JUNIORS tend to respond to more physical exercises that are not to long in length as their concentration is limited. (If you spot a youngster who can absorb the exercise and has potential to progress a little bit faster then simply separate them occasionally and teach them the techniques so they can progress to their next belt.) Never hold any individual back if they have the correct attitude and are showing willing to learn they may get despondent. Juniors also tend to progress well with a little bit of humour and loads of encouragement. Try and concentrate on their strengths and simply point out their weaknesses and what they need to work on.

ADULTS are obviously there because they want to be there 100% so this in itself makes life easier. All adults regardless of gender should be treated equally. Allowances should also be made for age and the instruction must use discretion when teaching certain techniques. Obviously an older person cannot be expected to physically do what a 20 year-old can do so don’t even try and make them. Every exercise you teach can be adapted for special circumstances may they arise. Also injuries are more than likely to occur so again certain exercises may have to be avoided for a period of time. Adults are normally keen to progress and take in as much knowledge as possible. Try not to confuse them by feeding them too much information in one go. Students must learn not too be greedy for information and too concentrate on perfecting what they already know.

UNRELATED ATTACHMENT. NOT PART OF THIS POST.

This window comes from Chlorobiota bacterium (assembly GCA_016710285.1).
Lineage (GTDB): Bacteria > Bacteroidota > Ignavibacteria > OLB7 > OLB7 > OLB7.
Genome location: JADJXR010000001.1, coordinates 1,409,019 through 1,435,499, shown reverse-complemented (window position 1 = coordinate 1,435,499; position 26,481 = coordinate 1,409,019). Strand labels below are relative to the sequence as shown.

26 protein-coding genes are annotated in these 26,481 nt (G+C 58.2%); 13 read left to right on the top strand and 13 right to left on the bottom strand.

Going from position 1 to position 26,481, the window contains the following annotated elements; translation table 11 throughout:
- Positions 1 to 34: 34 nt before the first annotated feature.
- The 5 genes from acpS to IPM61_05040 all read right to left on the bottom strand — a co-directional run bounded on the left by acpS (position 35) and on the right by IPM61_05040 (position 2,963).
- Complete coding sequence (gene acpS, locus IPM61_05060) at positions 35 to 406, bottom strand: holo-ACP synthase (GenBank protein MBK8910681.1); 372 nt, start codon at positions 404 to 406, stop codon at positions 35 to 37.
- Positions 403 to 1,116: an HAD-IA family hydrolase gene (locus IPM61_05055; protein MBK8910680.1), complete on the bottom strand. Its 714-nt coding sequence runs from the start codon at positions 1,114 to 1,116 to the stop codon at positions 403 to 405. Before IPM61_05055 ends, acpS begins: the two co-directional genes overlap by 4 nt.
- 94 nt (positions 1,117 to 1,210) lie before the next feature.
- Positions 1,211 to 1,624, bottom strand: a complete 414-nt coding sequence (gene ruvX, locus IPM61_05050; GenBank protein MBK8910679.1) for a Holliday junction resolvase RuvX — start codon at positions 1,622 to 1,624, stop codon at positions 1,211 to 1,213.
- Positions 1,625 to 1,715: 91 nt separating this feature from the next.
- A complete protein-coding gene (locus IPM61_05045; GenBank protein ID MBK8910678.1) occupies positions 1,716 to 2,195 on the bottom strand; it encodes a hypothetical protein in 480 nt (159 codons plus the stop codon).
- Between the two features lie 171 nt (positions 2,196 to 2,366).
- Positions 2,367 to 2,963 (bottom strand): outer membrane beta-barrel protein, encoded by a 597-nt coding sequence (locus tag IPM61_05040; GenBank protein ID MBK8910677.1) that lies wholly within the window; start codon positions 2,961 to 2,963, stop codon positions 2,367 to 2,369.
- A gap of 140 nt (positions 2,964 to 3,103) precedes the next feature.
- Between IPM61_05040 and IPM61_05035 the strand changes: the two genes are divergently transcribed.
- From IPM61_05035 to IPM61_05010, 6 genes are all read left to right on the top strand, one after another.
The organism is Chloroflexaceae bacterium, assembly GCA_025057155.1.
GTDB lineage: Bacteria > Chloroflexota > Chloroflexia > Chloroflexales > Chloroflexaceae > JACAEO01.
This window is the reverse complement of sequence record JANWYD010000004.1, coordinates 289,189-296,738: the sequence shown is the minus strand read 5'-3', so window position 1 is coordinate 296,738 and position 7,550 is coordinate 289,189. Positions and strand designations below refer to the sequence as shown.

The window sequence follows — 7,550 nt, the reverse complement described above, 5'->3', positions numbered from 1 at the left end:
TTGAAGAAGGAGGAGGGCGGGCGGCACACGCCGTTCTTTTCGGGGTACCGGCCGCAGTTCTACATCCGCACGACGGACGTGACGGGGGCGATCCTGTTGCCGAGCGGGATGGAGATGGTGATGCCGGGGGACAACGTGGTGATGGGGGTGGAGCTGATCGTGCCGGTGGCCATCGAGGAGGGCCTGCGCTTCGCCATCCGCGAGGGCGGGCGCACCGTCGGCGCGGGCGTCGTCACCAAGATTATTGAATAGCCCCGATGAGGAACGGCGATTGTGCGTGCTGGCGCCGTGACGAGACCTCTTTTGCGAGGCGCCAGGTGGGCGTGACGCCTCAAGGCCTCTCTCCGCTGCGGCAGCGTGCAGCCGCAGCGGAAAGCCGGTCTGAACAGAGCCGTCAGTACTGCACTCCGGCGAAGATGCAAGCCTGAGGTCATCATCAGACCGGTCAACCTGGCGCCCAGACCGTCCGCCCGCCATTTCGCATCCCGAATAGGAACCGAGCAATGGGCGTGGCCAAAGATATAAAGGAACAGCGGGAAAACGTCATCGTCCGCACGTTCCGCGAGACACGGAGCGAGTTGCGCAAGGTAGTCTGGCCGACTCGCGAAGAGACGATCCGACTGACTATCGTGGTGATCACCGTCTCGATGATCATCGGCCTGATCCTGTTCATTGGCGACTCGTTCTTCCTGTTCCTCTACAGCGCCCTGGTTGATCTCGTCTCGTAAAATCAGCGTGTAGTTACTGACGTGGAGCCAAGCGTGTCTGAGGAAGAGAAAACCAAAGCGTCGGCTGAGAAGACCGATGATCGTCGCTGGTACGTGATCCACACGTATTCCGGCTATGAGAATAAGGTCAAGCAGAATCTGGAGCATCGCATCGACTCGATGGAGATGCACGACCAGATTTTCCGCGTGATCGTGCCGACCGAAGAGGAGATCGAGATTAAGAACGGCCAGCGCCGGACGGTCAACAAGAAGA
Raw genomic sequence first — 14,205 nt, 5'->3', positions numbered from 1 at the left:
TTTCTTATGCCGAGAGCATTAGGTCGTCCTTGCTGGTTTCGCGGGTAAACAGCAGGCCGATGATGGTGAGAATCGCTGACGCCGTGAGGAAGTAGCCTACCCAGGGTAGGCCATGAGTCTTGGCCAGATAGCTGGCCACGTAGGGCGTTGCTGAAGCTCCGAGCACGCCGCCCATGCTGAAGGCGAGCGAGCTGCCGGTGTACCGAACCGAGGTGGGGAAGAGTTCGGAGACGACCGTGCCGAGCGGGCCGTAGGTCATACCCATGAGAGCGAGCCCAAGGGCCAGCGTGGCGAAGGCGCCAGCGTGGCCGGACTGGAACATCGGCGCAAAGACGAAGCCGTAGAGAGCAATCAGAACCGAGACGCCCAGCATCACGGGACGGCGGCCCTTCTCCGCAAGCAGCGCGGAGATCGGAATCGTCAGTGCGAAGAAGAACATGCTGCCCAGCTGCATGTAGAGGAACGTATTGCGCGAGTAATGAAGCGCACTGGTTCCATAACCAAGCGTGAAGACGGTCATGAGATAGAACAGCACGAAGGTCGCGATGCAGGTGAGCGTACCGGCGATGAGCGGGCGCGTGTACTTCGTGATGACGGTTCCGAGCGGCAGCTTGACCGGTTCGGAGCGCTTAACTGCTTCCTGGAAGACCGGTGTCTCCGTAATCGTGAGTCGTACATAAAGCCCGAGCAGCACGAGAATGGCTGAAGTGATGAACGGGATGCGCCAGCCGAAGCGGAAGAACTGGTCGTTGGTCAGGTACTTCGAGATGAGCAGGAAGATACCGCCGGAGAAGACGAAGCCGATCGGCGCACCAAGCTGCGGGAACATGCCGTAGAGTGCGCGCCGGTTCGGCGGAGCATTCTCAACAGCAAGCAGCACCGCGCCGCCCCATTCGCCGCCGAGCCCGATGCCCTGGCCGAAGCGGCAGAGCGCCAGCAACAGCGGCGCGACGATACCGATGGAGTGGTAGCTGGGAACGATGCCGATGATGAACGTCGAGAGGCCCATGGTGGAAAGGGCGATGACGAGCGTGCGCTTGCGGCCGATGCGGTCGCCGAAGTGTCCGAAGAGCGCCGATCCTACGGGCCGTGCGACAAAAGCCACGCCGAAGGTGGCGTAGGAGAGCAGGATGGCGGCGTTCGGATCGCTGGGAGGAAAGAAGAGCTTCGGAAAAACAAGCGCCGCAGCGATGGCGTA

• TO LEAD BY EXAMPLE Training regularly yourself is vital if you wish to instruct. As you will probably already know it does not take long for your technical ability and speed to deteriorate quickly if not practicing regularly. This in turn knocks your confidence at the front of the class as you know mentally you are not as good as you used to be. Therefore you demonstrate less to your students and eventually stop training altogether which basically means you no longer train in Taekwondo.